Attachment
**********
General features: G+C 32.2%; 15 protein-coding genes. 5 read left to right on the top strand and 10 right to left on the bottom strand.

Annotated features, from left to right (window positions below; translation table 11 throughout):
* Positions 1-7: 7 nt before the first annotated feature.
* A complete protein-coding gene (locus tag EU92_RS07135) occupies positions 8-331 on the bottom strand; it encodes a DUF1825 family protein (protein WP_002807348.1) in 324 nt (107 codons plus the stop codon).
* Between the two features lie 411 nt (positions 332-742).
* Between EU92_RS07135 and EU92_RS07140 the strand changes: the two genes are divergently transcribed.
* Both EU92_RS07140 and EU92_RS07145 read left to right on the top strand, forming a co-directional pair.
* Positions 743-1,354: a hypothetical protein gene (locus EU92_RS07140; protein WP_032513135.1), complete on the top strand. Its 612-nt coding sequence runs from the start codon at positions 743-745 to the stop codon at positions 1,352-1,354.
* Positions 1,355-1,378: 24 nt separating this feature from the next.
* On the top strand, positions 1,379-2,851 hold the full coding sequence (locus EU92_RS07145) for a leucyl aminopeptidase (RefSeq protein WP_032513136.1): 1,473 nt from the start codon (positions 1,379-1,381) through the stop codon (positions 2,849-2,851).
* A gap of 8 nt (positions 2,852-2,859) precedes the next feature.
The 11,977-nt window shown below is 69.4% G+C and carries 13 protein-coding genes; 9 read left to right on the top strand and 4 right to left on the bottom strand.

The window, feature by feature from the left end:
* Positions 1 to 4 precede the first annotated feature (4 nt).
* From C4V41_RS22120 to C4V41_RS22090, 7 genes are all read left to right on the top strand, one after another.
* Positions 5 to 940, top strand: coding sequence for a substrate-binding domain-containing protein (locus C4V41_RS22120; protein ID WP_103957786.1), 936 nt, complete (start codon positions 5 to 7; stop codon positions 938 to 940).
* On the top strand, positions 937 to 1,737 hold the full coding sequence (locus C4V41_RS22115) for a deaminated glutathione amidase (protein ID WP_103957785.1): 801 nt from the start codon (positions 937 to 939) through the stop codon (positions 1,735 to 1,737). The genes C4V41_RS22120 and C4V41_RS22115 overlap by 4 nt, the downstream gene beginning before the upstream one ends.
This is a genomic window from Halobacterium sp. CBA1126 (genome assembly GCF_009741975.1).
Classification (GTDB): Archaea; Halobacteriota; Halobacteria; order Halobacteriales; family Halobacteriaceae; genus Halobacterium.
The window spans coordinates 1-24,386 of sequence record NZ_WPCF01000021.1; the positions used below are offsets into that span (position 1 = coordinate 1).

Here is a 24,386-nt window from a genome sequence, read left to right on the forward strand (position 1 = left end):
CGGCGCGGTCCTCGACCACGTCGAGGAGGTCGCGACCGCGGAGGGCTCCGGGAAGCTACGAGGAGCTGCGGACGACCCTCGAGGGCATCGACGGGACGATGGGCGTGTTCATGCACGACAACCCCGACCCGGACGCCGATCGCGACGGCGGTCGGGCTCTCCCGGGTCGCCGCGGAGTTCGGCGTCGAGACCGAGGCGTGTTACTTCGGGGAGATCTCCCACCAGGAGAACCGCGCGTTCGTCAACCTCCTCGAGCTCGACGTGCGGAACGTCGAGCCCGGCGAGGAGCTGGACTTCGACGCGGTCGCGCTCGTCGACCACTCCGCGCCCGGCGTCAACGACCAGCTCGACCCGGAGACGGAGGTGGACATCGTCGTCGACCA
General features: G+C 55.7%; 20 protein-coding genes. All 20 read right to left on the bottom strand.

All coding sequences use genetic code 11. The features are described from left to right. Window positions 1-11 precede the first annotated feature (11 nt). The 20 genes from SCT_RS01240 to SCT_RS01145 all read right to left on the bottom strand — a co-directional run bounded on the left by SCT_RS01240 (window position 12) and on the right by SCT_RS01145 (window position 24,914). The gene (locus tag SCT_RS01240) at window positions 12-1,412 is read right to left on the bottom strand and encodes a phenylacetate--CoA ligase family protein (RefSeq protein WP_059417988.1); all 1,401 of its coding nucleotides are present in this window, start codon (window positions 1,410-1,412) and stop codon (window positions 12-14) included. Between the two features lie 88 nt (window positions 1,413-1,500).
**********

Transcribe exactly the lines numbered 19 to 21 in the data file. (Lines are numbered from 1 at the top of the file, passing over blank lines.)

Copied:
Classification (GTDB): Archaea; Halobacteriota; Halobacteria; order Halobacteriales; family Halobacteriaceae; genus Halobacterium.
The window spans coordinates 1-24,386 of sequence record NZ_WPCF01000021.1; the positions used below are offsets into that span (position 1 = coordinate 1).

Here is a 24,386-nt window from a genome sequence, read left to right on the forward strand (position 1 = left end):